Common Area injury - Burden of Proof on Plaintiff

Posted Friday, August 16, 2013 by Ed Harper

Recently, Division One of the Washington Court of Appeals denied a plaintiff’s product liability claim. The case arose when the plaintiff was injured after she fell to the ground while sitting in a patio chair which collapsed for an unknown reason. The plaintiff was injured while a tenant at an apartment complex. Plaintiff struck her head on the concrete flooring. This occurred in a common area controlled by her landlord and/or the property manager. The plaintiff did not know why the 4-5 year old chair collapsed, but alleged the chair was defective, and/or not properly maintained by the owner and/or property manager.

The injured tenant retained counsel. Her attorney requested the chair be kept and secured in order to investigate this claim at a later date. The attorney sent a letter which was delivered to the property manager of the apartment complex to maintain the chair. The property management company (Wallace Properties) maintained and did secure the chair. The chair was allegedly kept in a storage closet.

Subsequently, the property manager was replaced by a new property manager, and the chair disappeared. The chair was not discovered prior to filing suit. In sum, without the chair, the plaintiff was precluded from conducting any tests to determine why the chair collapsed.

The former property manager was named as a defendant. Another defendant was incorrectly named as the landowner. A summary judgment motion was filed by the property manager. The property manager claimed they did not have actual or constructive notice of the condition of the chair and therefore could not be held responsible. The alleged owner also brought a motion for summary judgment claiming they were not the actual owners of the property at the time of the chair incident.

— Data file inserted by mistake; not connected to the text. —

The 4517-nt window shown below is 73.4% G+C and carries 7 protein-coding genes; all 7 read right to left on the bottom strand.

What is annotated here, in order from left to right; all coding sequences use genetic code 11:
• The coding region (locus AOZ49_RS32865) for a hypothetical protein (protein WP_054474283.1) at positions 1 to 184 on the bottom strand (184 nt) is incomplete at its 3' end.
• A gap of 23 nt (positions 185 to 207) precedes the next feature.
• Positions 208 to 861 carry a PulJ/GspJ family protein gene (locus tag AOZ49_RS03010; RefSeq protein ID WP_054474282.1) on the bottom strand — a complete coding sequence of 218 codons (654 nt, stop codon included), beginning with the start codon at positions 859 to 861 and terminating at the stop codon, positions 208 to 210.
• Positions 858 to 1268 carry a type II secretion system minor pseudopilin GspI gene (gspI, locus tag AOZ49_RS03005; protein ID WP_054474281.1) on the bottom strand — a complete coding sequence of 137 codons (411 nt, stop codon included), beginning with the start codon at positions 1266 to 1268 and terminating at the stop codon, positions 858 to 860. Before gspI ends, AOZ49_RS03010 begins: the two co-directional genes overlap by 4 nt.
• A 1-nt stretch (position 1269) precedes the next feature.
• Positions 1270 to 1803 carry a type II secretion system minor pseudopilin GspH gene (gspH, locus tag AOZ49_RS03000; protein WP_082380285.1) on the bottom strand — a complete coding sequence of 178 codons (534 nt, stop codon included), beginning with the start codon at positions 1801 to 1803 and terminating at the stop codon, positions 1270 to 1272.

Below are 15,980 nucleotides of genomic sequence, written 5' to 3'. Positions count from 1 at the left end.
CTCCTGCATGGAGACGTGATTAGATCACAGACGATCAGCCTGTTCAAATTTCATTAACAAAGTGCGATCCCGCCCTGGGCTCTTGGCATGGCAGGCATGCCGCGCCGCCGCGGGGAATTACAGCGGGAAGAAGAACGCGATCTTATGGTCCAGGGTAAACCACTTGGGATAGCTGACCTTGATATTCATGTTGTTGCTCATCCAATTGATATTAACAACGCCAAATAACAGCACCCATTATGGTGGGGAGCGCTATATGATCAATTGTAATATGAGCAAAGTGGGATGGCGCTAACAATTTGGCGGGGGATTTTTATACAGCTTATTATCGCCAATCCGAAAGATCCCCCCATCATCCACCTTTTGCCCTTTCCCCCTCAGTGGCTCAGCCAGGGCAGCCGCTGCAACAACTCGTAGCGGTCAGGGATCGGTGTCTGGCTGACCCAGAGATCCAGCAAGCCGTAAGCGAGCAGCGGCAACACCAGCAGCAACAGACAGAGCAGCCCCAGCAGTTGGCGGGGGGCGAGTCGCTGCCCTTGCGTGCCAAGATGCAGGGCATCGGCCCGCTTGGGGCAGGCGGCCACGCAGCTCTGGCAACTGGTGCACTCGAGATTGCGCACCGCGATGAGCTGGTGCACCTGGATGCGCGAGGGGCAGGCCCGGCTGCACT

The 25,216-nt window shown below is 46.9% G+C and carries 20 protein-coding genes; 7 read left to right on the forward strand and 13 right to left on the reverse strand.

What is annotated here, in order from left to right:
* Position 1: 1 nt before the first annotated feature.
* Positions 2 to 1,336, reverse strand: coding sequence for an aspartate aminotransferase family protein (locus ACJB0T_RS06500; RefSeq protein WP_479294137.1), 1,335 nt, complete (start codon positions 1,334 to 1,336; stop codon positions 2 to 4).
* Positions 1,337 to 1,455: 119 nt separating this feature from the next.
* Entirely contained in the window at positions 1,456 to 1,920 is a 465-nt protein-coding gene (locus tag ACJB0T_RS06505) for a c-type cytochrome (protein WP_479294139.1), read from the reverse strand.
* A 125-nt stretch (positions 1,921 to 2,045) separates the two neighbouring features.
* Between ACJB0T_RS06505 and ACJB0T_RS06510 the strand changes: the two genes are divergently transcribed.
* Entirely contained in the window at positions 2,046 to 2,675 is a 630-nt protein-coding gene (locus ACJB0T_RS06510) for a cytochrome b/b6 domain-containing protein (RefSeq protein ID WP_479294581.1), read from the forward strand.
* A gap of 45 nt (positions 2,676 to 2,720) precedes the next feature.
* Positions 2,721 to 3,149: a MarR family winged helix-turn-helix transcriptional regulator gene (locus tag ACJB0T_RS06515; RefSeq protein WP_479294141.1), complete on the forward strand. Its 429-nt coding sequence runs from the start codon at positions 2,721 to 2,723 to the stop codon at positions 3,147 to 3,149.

The legal standard holds that a landowner (and property manager) is liable for harm to a tenant when the landowner “knows or by the exercise of reasonable care would discover the condition and should realize that it involves an unreasonable risk of harm to tenants” Musci v. Graoch Assocs. Ltd. P’ship No. 12, 144 Wn.2d 847, 855, 31 P.3d 684 (2001) citing Restatement (Second) of Torts section 343. (1965). Here in Washington, the court articulated the standard for knowledge – requires the “actual or constructive notice of the unsafe condition”. Iwai, 129 Wn.2d at 96.

The plaintiff failed to convince the trial court and the appellate court, that because the chair was missing and not maintained, they should not have to meet their burden of proving the chair was defective and/or improperly maintained. The plaintiff suggested the disposal of the chair was negligent and tantamount to destruction of the key piece of evidence, which precluded the plaintiff from proving their case.

The court was not convinced and the plaintiff’s case was dismissed for lack of evidence. Without the chair, the plaintiff was hamstrung and lacked the crucial piece of evidence. Also, there was nothing to show the property manager had actual or constructive knowledge of the defectiveness of the item. Also, the correct owner was never named, and the plaintiff failed to satisfy their burden of proof. The chair was never tested nor was there evidence of any knowledge on the part of the defendants.

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